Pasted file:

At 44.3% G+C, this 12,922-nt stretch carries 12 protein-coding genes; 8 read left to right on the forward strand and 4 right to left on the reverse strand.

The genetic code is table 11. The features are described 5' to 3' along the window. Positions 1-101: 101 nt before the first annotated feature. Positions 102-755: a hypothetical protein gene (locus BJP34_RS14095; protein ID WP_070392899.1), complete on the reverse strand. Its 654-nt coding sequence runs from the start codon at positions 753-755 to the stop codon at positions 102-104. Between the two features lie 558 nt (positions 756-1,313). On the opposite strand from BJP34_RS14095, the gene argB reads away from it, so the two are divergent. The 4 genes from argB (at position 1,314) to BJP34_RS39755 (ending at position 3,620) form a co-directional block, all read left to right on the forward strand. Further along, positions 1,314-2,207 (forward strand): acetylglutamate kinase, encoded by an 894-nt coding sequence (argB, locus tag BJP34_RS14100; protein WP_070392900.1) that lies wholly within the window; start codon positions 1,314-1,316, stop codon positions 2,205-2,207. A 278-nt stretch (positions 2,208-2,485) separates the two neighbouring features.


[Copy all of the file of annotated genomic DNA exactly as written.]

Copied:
At 44.3% G+C, this 12,922-nt stretch carries 12 protein-coding genes; 8 read left to right on the forward strand and 4 right to left on the reverse strand.

The genetic code is table 11. The features are described 5' to 3' along the window. Positions 1-101: 101 nt before the first annotated feature. Positions 102-755: a hypothetical protein gene (locus BJP34_RS14095; protein ID WP_070392899.1), complete on the reverse strand. Its 654-nt coding sequence runs from the start codon at positions 753-755 to the stop codon at positions 102-104. Between the two features lie 558 nt (positions 756-1,313). On the opposite strand from BJP34_RS14095, the gene argB reads away from it, so the two are divergent. The 4 genes from argB (at position 1,314) to BJP34_RS39755 (ending at position 3,620) form a co-directional block, all read left to right on the forward strand. Further along, positions 1,314-2,207 (forward strand): acetylglutamate kinase, encoded by an 894-nt coding sequence (argB, locus tag BJP34_RS14100; protein WP_070392900.1) that lies wholly within the window; start codon positions 1,314-1,316, stop codon positions 2,205-2,207. A 278-nt stretch (positions 2,208-2,485) separates the two neighbouring features.